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Microbial Ecology

, Volume 10, Issue 2, pp 123–136 | Cite as

Studies on the ecology of West Australian actinomycetes: Factors which influence the diversity and types of actionomycetes in Australian soils

  • D. Keast
  • P. Rowe
  • B. Bowra
  • L. Sanfelieu
  • Edward O. Stapley
  • H. Boyd Woodruff
Article

Abstract

A statistical technique has been employed to study the effects of various environmental factors in altering the actinomycete populations of soils located in the western part of Australia. Over 12,000 actinomycetes obtained at 28 different locations were included in the evaluation. Among factors that had a significant influence were the geographic area at which the sample was taken, the nature of plant rhizosphere, and a rainstorm. Seasonal changes in population did occur, but there was considerable stability of population with time. Although marked differences occurred in types of actinomycetes present among different geographic locations, multiple samples taken within a location at distances of 30 cm or greater showed marked similarity in populations. There were varied degrees of diversity among the populations studied. The population that developed after a rainstorm was low in diversity, whereas the populations of root rhizospheres were as diverse as those of plant-free soil-litter areas. In assessing the ecology of soil actinomycetes, it is important to consider the degree of change in population induced by an environmental factor and also its effect on diversity, since the effects may be complementary or may be opposite in nature.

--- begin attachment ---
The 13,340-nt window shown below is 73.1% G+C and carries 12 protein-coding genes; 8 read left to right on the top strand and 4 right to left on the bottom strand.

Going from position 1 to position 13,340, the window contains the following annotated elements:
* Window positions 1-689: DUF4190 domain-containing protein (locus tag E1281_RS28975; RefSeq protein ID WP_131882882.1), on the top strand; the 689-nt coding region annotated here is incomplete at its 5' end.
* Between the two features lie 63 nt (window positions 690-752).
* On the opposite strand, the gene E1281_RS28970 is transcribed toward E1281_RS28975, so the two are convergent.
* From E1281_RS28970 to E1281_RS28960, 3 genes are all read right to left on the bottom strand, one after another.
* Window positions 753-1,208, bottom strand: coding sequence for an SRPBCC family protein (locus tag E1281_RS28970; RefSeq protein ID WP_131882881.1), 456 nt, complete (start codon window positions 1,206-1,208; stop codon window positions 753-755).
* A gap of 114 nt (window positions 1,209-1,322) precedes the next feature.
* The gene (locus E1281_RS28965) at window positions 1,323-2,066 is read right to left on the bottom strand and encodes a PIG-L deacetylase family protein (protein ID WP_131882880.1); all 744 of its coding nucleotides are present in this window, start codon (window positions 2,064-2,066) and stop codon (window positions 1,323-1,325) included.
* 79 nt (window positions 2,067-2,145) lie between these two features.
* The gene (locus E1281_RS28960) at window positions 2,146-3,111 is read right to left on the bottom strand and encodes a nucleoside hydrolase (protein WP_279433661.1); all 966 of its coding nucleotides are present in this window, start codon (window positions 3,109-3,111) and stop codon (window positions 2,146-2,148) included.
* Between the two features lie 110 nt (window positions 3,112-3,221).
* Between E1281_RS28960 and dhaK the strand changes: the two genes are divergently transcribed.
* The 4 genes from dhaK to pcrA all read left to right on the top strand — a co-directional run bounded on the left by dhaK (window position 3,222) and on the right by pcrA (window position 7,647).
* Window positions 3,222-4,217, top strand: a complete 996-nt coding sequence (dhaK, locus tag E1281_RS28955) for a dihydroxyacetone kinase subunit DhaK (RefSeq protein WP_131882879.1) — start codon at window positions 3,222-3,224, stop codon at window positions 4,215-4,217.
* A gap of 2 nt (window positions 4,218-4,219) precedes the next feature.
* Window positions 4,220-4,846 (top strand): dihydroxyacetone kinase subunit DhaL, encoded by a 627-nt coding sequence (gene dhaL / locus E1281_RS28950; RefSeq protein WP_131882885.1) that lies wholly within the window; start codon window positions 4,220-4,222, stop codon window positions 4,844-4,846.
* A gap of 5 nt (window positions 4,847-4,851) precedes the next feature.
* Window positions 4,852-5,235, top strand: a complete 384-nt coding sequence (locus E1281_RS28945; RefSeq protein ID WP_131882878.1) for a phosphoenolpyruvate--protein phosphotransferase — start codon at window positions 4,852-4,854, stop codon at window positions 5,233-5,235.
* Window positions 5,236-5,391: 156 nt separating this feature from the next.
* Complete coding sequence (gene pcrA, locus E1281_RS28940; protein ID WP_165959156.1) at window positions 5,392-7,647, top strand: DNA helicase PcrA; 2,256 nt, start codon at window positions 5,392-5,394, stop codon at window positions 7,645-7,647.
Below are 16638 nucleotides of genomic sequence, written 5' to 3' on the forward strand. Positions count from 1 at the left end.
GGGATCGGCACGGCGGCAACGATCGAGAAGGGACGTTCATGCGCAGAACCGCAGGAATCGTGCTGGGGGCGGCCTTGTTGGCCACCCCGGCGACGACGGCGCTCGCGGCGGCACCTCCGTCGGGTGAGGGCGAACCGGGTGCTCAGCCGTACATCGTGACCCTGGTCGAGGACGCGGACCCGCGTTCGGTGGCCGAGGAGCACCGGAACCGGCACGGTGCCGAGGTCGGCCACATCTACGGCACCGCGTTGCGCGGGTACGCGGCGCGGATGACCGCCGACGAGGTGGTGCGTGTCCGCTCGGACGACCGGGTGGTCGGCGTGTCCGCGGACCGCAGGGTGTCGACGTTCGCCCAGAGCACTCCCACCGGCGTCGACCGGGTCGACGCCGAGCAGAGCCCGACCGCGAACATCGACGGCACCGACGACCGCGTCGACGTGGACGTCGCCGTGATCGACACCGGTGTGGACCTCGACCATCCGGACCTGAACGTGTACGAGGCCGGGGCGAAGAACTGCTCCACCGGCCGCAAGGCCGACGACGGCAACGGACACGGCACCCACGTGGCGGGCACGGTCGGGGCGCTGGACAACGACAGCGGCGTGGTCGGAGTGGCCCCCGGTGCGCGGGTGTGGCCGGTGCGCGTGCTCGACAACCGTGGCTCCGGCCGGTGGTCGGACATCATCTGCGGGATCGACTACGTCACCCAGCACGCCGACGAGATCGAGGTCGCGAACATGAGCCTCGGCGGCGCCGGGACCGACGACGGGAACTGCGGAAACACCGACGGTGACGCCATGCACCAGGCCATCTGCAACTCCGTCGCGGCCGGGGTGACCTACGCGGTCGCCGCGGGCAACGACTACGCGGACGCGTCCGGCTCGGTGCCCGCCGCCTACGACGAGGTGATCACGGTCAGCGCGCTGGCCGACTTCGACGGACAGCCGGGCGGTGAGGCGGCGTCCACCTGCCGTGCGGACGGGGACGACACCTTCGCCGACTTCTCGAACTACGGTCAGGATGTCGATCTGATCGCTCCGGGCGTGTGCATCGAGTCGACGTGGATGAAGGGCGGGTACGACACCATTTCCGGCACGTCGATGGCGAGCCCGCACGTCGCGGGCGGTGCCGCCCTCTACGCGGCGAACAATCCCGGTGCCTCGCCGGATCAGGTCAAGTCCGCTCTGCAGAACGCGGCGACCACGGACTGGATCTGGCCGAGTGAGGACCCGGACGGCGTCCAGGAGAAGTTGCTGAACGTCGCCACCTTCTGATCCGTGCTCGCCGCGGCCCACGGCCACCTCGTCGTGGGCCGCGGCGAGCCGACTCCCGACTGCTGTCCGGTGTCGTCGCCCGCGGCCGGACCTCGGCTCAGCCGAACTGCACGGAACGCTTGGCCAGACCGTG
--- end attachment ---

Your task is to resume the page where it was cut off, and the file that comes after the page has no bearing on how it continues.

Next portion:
Keywords

Environmental Factor Significant Influence Geographic Area Geographic Location Statistical Technique 
These keywords were added by machine and not by the authors. This process is experimental and the keywords may be updated as the learning algorithm improves.

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Copyright information

© Springer-Verlag 1984

Authors and Affiliations

  • D. Keast
    • 1
  • P. Rowe
    • 1
  • B. Bowra
    • 1
  • L. Sanfelieu
    • 1
  • Edward O. Stapley
    • 2
  • H. Boyd Woodruff
    • 3
  1. 1.Department of MicrobiologyUniversity of Western AustraliaNedlands
  2. 2.Merck Sharp & Dohme Research LaboratoriesRahwayUSA
  3. 3.Watchung

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